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Alternative forms[edit]



adulēscēns (genitive adulēscentis); third declension

  1. young, youthful
  2. minor (of two boys)


Third declension.

Number Singular Plural
Case / Gender Masc./Fem. Neuter Masc./Fem. Neuter
nominative adulēscēns adulēscentēs adulēscentia
genitive adulēscentis adulēscentium
dative adulēscentī adulēscentibus
accusative adulēscentem adulēscēns adulēscentēs adulēscentia
ablative adulēscentī adulēscentibus
vocative adulēscēns adulēscentēs adulēscentia


adulēscēns c (genitive adulēscentis); third declension

  1. young man or woman, a youth


Third declension i-stem.

Case Singular Plural
nominative adulēscēns adulēscentēs
genitive adulēscentis adulēscentium
dative adulēscentī adulēscentibus
accusative adulēscentem adulēscentēs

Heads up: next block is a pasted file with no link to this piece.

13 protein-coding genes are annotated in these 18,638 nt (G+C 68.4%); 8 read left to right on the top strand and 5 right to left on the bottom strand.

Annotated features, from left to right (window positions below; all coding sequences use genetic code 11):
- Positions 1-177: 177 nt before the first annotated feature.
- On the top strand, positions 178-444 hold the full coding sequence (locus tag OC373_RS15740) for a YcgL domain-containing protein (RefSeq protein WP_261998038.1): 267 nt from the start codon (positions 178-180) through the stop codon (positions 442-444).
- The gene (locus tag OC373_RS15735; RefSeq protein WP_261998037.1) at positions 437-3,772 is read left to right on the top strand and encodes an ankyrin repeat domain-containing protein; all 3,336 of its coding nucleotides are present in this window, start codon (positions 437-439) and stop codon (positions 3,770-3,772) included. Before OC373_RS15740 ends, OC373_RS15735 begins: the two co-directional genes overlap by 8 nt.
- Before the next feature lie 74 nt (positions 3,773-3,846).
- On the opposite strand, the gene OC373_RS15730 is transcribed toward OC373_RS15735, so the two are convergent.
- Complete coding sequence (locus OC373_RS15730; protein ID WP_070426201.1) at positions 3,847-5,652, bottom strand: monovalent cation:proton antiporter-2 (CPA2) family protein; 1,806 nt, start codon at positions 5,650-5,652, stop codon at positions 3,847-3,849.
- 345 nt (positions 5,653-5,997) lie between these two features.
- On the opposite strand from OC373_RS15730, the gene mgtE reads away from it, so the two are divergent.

ablative adulēscente adulēscentibus
vocative adulēscēns adulēscentēs

The genitive plural is usually adulēscentium; the alternative form adulēscentum is also attested, though rare.[1][2]

Derived terms[edit]


  • adulescens in Charlton T. Lewis and Charles Short (1879) A Latin Dictionary, Oxford: Clarendon Press
  • adulescens in Charlton T. Lewis (1891) An Elementary Latin Dictionary, New York: Harper & Brothers
  • adulescens in Gaffiot, Félix (1934) Dictionnaire Illustré Latin-Français, Hachette
  • Carl Meissner; Henry William Auden (1894) Latin Phrase-Book[1], London: Macmillan and Co.
    • still quote a young (old) man: admodum adulescens, senex
    • he is a young man of great promise: adulescens alios bene de se sperare iubet, bonam spem ostendit or alii de adulescente bene sperare possunt
    • a promising youth: adulescens bonae (egregiae) spei
  • adulescens in Harry Thurston Peck, editor (1898) Harper's Dictionary of Classical Antiquities, New York: Harper & Brothers
  1. ^ ădŭlescens in Charlton T. Lewis, Charles Short, A Latin Dictionary, Oxford. Clarendon Press, 1879
  2. ^ Perseus Search Results, Perseus Digital Library